Suicide Prevention

Offering Hope with Suicide Prevention

Call the toll-free National Suicide Prevention Lifeline (NSPL)  at 1-800-273-TALK (8255), 24 hours a day, 7 days a week. The service is available to everyone. The deaf and hard of hearing can contact the Lifeline via TTY at 1-800-799-4889. All calls are confidential. If you are concerned about a friend’s social media updates or dial 911 in an emergency.  


For veterans, crises can be heightened by their experiences during military service. If you’re a veteran or service member and in crisis, these resources can help.  Talk to other veterans who have gone through the same kind of trauma that you have.


We are here 24/7 with free, confidential, and anonymous help! Our highly trained staff and volunteers provide immediate assistance, compassionate support, and resource referrals that can put you on a path to healing.


YouthLine is a free, confidential teen-to-teen crisis and help line. Contact us with anything that may be bothering you. No problem is too big or too small for the YouthLine!

Call, Text, Chat, Email


5 Action Steps to Help and Hope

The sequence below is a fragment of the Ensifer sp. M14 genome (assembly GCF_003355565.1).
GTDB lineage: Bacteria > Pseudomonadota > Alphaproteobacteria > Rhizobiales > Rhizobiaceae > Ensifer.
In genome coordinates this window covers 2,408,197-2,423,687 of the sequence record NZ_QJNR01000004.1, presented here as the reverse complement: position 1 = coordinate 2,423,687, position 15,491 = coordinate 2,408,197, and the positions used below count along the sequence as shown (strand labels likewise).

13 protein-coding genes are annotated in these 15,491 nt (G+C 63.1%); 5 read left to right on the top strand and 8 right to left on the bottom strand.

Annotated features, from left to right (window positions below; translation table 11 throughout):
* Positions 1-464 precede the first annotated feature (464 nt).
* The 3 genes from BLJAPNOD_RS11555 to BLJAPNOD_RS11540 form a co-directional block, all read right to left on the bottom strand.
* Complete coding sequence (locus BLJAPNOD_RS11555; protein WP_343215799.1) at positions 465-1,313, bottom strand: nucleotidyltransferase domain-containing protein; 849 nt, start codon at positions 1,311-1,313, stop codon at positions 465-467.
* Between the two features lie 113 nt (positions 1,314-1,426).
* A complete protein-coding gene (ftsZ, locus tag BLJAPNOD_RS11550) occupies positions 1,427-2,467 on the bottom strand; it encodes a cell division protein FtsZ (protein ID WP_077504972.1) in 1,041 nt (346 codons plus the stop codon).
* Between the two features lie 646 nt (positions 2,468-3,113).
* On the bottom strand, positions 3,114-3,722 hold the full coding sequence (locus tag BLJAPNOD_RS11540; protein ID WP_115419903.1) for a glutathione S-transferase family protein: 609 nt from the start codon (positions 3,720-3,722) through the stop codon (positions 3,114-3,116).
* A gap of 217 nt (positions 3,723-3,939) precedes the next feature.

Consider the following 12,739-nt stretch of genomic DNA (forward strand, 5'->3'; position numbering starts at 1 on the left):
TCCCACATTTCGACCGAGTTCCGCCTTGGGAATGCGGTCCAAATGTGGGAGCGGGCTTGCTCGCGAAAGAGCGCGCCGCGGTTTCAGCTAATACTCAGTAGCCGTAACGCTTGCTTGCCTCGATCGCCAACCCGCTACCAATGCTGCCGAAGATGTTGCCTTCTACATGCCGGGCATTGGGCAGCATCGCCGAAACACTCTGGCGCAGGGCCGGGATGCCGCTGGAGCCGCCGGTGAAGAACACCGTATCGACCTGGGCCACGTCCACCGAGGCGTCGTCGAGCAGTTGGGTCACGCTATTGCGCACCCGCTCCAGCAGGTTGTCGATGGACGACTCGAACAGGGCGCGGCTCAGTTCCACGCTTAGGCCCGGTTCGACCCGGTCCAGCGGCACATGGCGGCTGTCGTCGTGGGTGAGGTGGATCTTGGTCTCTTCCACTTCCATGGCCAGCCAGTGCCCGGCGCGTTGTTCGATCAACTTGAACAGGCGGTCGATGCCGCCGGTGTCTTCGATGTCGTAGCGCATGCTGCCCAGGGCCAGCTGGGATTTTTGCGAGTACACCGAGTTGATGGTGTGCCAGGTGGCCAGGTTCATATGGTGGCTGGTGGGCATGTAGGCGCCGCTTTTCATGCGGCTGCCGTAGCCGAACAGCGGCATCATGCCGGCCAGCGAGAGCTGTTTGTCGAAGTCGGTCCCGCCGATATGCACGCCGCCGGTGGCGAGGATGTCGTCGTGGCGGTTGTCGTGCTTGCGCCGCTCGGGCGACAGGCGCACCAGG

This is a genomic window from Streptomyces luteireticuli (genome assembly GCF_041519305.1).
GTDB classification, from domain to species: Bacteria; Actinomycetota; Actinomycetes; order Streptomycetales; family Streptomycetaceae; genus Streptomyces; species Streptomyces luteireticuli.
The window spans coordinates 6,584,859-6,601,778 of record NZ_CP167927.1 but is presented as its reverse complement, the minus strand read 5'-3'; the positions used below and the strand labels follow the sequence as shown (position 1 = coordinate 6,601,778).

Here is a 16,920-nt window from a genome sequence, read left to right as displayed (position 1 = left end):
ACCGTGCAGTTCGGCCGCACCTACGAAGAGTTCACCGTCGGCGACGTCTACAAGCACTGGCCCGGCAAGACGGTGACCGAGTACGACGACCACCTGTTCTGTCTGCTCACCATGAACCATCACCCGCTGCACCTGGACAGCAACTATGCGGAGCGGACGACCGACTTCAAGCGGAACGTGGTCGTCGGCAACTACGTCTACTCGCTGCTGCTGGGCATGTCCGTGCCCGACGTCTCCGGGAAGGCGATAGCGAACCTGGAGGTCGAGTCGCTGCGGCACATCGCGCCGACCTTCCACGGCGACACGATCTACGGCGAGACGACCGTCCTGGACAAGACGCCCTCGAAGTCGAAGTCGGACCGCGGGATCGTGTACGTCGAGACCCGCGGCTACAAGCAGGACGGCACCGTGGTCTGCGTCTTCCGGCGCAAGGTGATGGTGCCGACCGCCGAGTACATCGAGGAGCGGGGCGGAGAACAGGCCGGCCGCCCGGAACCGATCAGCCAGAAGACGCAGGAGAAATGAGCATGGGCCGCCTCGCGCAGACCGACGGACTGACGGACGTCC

1. Ask: “Are you thinking about killing yourself?” It’s not an easy question but studies show that asking at-risk individuals  if they are suicidal does not increase suicides or suicidal thoughts.
  2. Keep them safe: Reducing a suicidal person’s access to highly lethal items or places is an important part of suicide prevention. While this is not always easy, asking if the at-risk person has a plan and removing or disabling the lethal means  can make a difference.
  3. Be there: Listen carefully and learn what the individual is thinking and feeling. Findings suggest acknowledging and talking about suicide may in fact reduce rather than increase  suicidal thoughts.
  4. Help them connect: Save the National Suicide Prevention Lifeline’s number in your phone so it’s there when you need it: 1-800-8255 (TALK). You can also help make a connection with a trusted individual like a family member, friend, spiritual advisor, or mental health professional.
  5. Stay Connected: Staying in touch after a crisis or after being discharged from care can make a difference. Studies have shown  the number of suicide deaths goes down when someone follows up with the at-risk person.

More ideas

Instant access: It may be helpful to save several emergency numbers to your cell phone. The ability to get immediate help for yourself or for a friend can make a difference.

  • The phone number for a trusted friend or relative
  • The non-emergency number for the local police department
  • The Crisis Text Line: 741741
  • The National Suicide Prevention Lifeline: 1-800-273-TALK (8255).

Social Media: Knowing how to get help for a social media friend can save a life. Contact the social media site directly if you are concerned about a friend’s updates or dial 911 in an emergency.  Learn more on the NSPL’s website .